Most online maps of the Internet are architectural plans, engineering blueprints, anatomical drawings or statistical graphics. For example, the Internet has been represented as millions of devices connected to each other by 300 “[c]ables lying on the seafloor” with its center in a huge hotel in Manhattan.
The Internet can also be viewed as a network of hyperlinks between world languages used to produce online content or represented through Wikipedia as a map of human knowledge.
Yet we learn from historians of cartography that maps reflect the preexisting interests, desires and preconceptions of the society from which they emerge. The same goes with how the vast virtual territory is mapped.
Consistent with the rhetoric emphasizing technical connectivity led by US-based transnational corporations, the prevalent maps of the Internet privilege technical features – such as hyperlinks, content of Web pages, Internet infrastructures and service providers. In these maps, the Web tends to center on the West with the rest of the world at its “peripheries.” These, together with other representations of the global digital divide, highlight the dominance of the West.
Such views limit the public’s ability to envision the Internet as a globally inhabited cyberspace.
We mapped usage of the Internet, as distinct from its technical features. Viewed this way, the Internet is much less West-centric, and rapidly diversifying as the world’s populations engage with it in their own ways.
Actual traffic patterns on the Internet differ from its technical architecture. Reimagining the Internet according to global usage, our research reveals a fairly decentralized Web with significant participation from the global South. Our mapping makes visible, on an unprecedented scale, aspects of Internet use that remain “largely invisible” when “viewed from the perspective of network centers.”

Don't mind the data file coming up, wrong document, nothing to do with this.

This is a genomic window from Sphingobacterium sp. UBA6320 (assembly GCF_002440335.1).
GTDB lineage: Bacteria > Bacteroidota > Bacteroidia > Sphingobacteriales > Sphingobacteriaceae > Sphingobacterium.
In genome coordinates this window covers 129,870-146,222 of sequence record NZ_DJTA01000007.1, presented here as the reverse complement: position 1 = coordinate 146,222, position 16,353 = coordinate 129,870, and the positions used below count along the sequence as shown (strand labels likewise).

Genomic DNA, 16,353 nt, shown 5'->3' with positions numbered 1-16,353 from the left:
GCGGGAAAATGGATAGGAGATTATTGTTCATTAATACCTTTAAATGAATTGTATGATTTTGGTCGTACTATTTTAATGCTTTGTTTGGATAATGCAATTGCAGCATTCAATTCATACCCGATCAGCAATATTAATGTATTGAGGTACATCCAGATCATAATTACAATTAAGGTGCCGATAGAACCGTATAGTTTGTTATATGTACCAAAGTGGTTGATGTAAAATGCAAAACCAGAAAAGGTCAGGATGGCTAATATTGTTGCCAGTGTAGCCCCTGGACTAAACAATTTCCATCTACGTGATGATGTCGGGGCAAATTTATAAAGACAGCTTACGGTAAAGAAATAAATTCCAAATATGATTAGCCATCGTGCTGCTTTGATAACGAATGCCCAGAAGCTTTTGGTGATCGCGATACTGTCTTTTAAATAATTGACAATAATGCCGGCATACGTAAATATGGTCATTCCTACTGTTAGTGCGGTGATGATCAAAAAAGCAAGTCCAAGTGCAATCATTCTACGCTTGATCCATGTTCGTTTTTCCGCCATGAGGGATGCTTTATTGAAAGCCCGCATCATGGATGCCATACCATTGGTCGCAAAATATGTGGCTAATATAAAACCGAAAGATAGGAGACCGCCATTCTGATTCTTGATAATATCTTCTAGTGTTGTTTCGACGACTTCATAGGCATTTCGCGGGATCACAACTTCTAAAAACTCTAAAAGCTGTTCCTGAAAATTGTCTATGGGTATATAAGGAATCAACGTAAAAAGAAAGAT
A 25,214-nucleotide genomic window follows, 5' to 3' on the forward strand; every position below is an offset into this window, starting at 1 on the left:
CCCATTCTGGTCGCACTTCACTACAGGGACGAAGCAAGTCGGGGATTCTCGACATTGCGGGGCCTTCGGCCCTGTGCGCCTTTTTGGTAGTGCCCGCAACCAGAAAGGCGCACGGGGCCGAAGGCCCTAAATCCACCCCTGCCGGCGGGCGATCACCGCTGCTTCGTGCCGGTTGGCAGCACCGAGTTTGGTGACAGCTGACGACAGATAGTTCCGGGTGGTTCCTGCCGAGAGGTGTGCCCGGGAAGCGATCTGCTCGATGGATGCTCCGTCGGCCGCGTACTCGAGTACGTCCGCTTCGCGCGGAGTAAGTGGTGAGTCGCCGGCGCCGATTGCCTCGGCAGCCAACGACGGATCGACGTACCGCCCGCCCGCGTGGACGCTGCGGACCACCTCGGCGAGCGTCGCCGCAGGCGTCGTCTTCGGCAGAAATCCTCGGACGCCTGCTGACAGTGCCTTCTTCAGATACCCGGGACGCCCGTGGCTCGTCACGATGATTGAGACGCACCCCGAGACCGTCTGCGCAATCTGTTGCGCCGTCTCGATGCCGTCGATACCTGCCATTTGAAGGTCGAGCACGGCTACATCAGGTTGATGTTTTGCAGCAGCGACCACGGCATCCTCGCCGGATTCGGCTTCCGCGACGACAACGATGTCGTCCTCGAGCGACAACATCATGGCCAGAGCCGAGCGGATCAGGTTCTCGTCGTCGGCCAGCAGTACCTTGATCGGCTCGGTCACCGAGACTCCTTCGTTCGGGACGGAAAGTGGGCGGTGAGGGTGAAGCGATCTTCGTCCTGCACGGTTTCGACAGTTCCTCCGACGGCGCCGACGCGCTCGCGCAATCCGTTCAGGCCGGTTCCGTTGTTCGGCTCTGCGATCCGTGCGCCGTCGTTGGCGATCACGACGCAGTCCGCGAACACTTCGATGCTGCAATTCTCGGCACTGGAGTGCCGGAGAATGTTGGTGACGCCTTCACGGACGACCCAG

We analyzed traffic to the world’s most popular 1,000 websites – which consistently account for 99 percent of global Web traffic – during the month of September in 2009, 2011 and 2013, respectively. These data come from comScore, a world leader in Web audience measurement.
For each of the possible pairs of those 1,000 websites – more than half a million pairs in total – we looked at the traffic shared by its two constituent websites. For example, for the pair comprising The New York Times and Google USA, we looked at how many people visited both sites.
We viewed website pairs as connected if they had traffic overlaps greater than would be expected by random chance, as with the Times-Google pair above, or the pair comprising the Times of India and Google India. Examined in this way, pairs of websites serving users from different cultural backgrounds – such as the Times of India and Yahoo Japan – tend not to be connected.